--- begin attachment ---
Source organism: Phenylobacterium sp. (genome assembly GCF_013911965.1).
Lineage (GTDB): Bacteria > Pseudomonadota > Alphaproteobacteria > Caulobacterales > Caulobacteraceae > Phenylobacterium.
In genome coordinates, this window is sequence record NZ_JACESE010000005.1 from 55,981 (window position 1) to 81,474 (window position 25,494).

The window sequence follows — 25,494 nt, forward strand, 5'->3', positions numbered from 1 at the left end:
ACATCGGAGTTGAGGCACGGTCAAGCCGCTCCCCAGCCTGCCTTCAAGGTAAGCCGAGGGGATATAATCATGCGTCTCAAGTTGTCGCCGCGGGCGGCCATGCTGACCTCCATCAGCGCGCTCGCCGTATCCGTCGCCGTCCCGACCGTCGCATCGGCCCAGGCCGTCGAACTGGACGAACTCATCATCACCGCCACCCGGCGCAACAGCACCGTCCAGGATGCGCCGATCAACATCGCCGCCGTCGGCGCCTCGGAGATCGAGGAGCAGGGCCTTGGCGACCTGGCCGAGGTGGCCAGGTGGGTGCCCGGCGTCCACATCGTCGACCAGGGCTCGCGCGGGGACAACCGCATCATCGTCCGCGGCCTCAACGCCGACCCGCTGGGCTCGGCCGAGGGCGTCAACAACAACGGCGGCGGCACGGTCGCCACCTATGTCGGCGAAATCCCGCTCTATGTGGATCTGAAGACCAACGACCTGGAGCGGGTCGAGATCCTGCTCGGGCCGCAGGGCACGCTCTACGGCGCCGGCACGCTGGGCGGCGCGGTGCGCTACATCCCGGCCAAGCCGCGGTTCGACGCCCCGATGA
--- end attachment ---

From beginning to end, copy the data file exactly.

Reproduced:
Source organism: Phenylobacterium sp. (genome assembly GCF_013911965.1).
Lineage (GTDB): Bacteria > Pseudomonadota > Alphaproteobacteria > Caulobacterales > Caulobacteraceae > Phenylobacterium.
In genome coordinates, this window is sequence record NZ_JACESE010000005.1 from 55,981 (window position 1) to 81,474 (window position 25,494).

The window sequence follows — 25,494 nt, forward strand, 5'->3', positions numbered from 1 at the left end:
ACATCGGAGTTGAGGCACGGTCAAGCCGCTCCCCAGCCTGCCTTCAAGGTAAGCCGAGGGGATATAATCATGCGTCTCAAGTTGTCGCCGCGGGCGGCCATGCTGACCTCCATCAGCGCGCTCGCCGTATCCGTCGCCGTCCCGACCGTCGCATCGGCCCAGGCCGTCGAACTGGACGAACTCATCATCACCGCCACCCGGCGCAACAGCACCGTCCAGGATGCGCCGATCAACATCGCCGCCGTCGGCGCCTCGGAGATCGAGGAGCAGGGCCTTGGCGACCTGGCCGAGGTGGCCAGGTGGGTGCCCGGCGTCCACATCGTCGACCAGGGCTCGCGCGGGGACAACCGCATCATCGTCCGCGGCCTCAACGCCGACCCGCTGGGCTCGGCCGAGGGCGTCAACAACAACGGCGGCGGCACGGTCGCCACCTATGTCGGCGAAATCCCGCTCTATGTGGATCTGAAGACCAACGACCTGGAGCGGGTCGAGATCCTGCTCGGGCCGCAGGGCACGCTCTACGGCGCCGGCACGCTGGGCGGCGCGGTGCGCTACATCCCGGCCAAGCCGCGGTTCGACGCCCCGATGA